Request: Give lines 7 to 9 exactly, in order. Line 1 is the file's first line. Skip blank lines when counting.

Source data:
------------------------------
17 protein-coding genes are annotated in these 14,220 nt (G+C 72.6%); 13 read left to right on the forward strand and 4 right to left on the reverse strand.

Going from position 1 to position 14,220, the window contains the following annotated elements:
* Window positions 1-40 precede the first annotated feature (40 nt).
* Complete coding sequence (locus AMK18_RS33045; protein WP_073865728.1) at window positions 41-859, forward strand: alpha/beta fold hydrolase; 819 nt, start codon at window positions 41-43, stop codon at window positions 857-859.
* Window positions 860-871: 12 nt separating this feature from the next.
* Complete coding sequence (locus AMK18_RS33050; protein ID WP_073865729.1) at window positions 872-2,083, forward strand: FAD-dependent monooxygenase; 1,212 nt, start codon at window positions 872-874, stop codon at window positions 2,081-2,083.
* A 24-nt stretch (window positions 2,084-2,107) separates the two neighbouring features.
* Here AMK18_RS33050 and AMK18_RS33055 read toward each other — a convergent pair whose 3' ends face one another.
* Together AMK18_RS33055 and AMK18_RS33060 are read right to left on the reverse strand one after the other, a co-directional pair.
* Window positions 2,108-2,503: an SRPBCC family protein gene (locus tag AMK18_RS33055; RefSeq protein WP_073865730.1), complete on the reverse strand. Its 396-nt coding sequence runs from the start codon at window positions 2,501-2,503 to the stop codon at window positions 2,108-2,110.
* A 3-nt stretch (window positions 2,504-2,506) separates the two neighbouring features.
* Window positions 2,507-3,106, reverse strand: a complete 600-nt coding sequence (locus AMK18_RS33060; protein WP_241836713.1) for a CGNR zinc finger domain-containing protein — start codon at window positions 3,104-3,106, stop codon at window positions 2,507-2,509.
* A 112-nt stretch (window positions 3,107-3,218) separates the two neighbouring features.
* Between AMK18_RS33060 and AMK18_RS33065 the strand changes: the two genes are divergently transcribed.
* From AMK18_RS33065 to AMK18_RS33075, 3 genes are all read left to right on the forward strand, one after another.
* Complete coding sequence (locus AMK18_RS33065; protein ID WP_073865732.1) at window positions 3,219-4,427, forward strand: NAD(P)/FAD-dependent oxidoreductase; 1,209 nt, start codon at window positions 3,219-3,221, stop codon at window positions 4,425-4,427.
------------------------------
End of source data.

* A 24-nt stretch (window positions 2,084-2,107) separates the two neighbouring features.
* Here AMK18_RS33050 and AMK18_RS33055 read toward each other — a convergent pair whose 3' ends face one another.
* Together AMK18_RS33055 and AMK18_RS33060 are read right to left on the reverse strand one after the other, a co-directional pair.